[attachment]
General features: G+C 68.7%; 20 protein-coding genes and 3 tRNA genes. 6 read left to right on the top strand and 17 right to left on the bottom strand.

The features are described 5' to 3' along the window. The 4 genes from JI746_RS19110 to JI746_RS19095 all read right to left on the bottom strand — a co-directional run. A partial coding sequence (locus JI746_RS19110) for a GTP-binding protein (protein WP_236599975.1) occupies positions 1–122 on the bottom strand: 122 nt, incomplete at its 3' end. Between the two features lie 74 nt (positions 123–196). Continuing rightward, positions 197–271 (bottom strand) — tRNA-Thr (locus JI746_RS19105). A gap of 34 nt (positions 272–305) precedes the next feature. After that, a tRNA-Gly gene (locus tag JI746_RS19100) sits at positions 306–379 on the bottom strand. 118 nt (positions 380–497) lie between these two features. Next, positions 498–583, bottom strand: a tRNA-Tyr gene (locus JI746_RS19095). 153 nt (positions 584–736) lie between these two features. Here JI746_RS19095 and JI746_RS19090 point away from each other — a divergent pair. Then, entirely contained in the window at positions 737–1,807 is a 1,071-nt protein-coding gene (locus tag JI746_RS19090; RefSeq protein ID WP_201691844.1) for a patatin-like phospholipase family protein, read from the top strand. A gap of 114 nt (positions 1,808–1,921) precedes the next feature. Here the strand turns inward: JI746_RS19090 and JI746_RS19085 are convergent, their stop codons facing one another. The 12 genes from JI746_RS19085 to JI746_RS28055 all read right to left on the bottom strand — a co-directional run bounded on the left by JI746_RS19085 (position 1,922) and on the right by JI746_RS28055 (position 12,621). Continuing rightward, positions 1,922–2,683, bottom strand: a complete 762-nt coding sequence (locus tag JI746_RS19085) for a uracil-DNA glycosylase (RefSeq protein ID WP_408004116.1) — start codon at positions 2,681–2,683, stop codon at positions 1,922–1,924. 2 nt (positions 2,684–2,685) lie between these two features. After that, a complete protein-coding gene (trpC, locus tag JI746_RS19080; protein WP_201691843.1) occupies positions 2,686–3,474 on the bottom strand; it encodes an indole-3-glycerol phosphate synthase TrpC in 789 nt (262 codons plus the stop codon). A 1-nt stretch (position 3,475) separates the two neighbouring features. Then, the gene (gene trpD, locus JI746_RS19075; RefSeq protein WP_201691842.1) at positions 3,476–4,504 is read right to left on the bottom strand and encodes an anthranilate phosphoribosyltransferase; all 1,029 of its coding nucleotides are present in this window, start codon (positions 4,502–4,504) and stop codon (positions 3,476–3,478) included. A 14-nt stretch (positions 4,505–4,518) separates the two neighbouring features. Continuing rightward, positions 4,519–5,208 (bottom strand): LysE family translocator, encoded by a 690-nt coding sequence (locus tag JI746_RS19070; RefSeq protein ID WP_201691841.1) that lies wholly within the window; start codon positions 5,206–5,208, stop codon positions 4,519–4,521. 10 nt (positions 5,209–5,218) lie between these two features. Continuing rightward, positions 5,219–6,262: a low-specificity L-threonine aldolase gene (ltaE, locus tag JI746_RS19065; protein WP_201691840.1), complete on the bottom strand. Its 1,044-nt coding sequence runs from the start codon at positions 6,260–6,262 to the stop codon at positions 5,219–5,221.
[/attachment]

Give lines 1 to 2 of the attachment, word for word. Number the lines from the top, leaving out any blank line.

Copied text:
General features: G+C 68.7%; 20 protein-coding genes and 3 tRNA genes. 6 read left to right on the top strand and 17 right to left on the bottom strand.

The features are described 5' to 3' along the window. The 4 genes from JI746_RS19110 to JI746_RS19095 all read right to left on the bottom strand — a co-directional run. A partial coding sequence (locus JI746_RS19110) for a GTP-binding protein (protein WP_236599975.1) occupies positions 1–122 on the bottom strand: 122 nt, incomplete at its 3' end. Between the two features lie 74 nt (positions 123–196). Continuing rightward, positions 197–271 (bottom strand) — tRNA-Thr (locus JI746_RS19105). A gap of 34 nt (positions 272–305) precedes the next feature. After that, a tRNA-Gly gene (locus tag JI746_RS19100) sits at positions 306–379 on the bottom strand. 118 nt (positions 380–497) lie between these two features. Next, positions 498–583, bottom strand: a tRNA-Tyr gene (locus JI746_RS19095). 153 nt (positions 584–736) lie between these two features. Here JI746_RS19095 and JI746_RS19090 point away from each other — a divergent pair. Then, entirely contained in the window at positions 737–1,807 is a 1,071-nt protein-coding gene (locus tag JI746_RS19090; RefSeq protein ID WP_201691844.1) for a patatin-like phospholipase family protein, read from the top strand. A gap of 114 nt (positions 1,808–1,921) precedes the next feature. Here the strand turns inward: JI746_RS19090 and JI746_RS19085 are convergent, their stop codons facing one another. The 12 genes from JI746_RS19085 to JI746_RS28055 all read right to left on the bottom strand — a co-directional run bounded on the left by JI746_RS19085 (position 1,922) and on the right by JI746_RS28055 (position 12,621). Continuing rightward, positions 1,922–2,683, bottom strand: a complete 762-nt coding sequence (locus tag JI746_RS19085) for a uracil-DNA glycosylase (RefSeq protein ID WP_408004116.1) — start codon at positions 2,681–2,683, stop codon at positions 1,922–1,924. 2 nt (positions 2,684–2,685) lie between these two features. After that, a complete protein-coding gene (trpC, locus tag JI746_RS19080; protein WP_201691843.1) occupies positions 2,686–3,474 on the bottom strand; it encodes an indole-3-glycerol phosphate synthase TrpC in 789 nt (262 codons plus the stop codon). A 1-nt stretch (position 3,475) separates the two neighbouring features. Then, the gene (gene trpD, locus JI746_RS19075; RefSeq protein WP_201691842.1) at positions 3,476–4,504 is read right to left on the bottom strand and encodes an anthranilate phosphoribosyltransferase; all 1,029 of its coding nucleotides are present in this window, start codon (positions 4,502–4,504) and stop codon (positions 3,476–3,478) included. A 14-nt stretch (positions 4,505–4,518) separates the two neighbouring features. Continuing rightward, positions 4,519–5,208 (bottom strand): LysE family translocator, encoded by a 690-nt coding sequence (locus tag JI746_RS19070; RefSeq protein ID WP_201691841.1) that lies wholly within the window; start codon positions 5,206–5,208, stop codon positions 4,519–4,521. 10 nt (positions 5,209–5,218) lie between these two features. Continuing rightward, positions 5,219–6,262: a low-specificity L-threonine aldolase gene (ltaE, locus tag JI746_RS19065; protein WP_201691840.1), complete on the bottom strand. Its 1,044-nt coding sequence runs from the start codon at positions 6,260–6,262 to the stop codon at positions 5,219–5,221.